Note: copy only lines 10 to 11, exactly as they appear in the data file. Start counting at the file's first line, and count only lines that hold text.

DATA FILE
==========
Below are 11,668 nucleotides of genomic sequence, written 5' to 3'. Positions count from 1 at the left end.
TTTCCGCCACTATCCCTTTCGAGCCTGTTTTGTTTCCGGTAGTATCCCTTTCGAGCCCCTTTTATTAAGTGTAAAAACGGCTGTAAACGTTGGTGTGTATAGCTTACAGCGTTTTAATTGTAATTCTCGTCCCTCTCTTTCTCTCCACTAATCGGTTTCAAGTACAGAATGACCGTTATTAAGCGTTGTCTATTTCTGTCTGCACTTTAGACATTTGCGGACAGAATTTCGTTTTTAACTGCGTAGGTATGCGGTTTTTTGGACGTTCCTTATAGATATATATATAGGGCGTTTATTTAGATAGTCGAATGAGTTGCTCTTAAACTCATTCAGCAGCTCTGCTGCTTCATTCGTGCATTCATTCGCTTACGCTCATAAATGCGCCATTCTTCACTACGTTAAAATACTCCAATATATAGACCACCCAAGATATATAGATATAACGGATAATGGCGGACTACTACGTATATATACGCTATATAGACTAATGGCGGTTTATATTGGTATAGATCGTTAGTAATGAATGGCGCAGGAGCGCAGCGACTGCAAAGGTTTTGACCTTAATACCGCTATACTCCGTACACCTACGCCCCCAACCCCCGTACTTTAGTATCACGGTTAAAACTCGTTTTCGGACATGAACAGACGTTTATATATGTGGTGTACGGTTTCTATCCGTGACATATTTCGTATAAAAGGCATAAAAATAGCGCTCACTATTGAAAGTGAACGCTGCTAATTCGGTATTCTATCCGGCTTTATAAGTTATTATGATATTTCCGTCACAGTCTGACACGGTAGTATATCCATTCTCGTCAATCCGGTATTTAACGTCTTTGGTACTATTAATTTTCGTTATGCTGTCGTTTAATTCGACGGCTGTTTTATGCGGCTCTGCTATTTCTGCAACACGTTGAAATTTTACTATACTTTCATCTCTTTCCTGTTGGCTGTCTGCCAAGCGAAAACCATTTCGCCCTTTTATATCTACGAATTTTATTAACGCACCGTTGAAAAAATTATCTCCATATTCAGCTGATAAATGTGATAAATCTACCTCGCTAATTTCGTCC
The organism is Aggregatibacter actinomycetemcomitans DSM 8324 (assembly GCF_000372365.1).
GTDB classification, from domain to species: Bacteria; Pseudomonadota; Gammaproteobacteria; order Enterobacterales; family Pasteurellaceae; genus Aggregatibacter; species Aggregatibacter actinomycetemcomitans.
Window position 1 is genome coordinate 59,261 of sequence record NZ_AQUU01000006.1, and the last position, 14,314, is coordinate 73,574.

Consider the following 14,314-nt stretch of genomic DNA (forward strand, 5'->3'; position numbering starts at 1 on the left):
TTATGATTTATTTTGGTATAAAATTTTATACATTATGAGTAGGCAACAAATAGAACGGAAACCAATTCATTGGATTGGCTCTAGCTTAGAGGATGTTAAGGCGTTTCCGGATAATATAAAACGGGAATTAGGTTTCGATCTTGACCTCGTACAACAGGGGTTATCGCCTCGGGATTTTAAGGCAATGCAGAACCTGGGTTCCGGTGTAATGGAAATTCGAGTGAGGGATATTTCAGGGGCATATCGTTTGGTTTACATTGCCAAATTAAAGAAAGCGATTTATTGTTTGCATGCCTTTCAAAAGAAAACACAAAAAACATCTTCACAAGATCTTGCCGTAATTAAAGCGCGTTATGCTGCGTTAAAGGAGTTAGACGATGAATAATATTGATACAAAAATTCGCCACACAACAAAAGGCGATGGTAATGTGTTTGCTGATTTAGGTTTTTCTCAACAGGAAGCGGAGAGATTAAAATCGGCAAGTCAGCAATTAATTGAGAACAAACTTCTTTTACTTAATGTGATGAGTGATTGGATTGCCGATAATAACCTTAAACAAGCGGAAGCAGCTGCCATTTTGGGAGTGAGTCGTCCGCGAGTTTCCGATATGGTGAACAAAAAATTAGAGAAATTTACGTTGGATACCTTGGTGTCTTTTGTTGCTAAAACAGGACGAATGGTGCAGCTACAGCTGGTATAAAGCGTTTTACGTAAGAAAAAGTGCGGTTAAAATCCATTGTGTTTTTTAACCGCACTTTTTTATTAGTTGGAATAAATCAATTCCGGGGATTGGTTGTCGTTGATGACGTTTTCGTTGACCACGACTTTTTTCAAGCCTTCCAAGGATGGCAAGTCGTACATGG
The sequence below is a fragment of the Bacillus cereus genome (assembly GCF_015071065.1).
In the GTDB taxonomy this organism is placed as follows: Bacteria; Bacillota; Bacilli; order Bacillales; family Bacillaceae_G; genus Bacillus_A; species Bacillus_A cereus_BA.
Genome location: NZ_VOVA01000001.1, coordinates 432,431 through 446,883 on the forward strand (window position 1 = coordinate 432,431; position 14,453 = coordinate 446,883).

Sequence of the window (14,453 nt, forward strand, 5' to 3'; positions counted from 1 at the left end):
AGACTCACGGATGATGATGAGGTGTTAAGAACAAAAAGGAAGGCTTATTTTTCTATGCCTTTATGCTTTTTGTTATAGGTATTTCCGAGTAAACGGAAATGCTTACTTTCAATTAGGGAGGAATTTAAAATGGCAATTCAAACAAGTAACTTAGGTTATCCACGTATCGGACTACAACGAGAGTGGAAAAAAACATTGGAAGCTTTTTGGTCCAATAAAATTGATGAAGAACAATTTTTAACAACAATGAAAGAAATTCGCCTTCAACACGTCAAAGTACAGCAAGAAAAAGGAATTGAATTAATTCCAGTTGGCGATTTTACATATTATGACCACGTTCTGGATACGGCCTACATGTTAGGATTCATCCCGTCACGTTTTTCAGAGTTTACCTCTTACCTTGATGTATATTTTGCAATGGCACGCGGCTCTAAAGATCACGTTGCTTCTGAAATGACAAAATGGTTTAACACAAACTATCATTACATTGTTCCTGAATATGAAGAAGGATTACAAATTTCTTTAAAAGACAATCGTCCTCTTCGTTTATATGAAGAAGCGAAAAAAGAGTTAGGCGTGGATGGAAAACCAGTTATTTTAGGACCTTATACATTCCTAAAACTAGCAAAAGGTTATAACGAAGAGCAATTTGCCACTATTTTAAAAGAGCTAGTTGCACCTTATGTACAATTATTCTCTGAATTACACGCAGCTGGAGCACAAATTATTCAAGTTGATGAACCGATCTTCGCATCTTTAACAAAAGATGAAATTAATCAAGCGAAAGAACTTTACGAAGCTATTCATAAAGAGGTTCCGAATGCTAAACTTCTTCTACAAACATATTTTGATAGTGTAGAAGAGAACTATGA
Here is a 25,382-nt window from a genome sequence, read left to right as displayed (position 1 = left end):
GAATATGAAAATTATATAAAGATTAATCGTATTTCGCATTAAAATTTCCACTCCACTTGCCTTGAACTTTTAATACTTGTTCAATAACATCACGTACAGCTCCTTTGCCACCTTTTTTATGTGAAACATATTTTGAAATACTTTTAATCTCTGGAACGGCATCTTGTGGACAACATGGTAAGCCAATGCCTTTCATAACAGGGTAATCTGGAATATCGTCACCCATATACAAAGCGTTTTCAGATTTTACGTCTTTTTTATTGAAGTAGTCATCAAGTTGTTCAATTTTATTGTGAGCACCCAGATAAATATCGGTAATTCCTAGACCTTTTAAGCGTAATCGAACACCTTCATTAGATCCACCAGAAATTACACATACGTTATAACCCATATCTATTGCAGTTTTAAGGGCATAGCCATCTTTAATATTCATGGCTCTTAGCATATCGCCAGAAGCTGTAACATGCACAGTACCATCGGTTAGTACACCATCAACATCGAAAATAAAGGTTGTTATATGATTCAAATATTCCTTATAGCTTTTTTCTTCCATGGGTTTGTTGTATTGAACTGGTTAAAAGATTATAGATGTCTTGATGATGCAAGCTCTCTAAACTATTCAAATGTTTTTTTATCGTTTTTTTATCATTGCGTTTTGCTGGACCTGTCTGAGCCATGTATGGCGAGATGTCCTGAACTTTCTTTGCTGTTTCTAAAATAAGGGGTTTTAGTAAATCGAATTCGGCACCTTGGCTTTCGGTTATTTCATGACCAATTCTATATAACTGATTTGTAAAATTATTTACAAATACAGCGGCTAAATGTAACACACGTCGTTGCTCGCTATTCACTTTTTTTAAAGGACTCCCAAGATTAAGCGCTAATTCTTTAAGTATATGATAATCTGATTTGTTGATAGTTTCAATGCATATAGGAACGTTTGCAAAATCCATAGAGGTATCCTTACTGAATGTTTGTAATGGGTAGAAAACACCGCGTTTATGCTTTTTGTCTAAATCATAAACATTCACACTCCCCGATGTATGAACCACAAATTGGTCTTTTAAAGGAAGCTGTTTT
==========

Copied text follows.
Genome location: NZ_VOVA01000001.1, coordinates 432,431 through 446,883 on the forward strand (window position 1 = coordinate 432,431; position 14,453 = coordinate 446,883).

Sequence of the window (14,453 nt, forward strand, 5' to 3'; positions counted from 1 at the left end):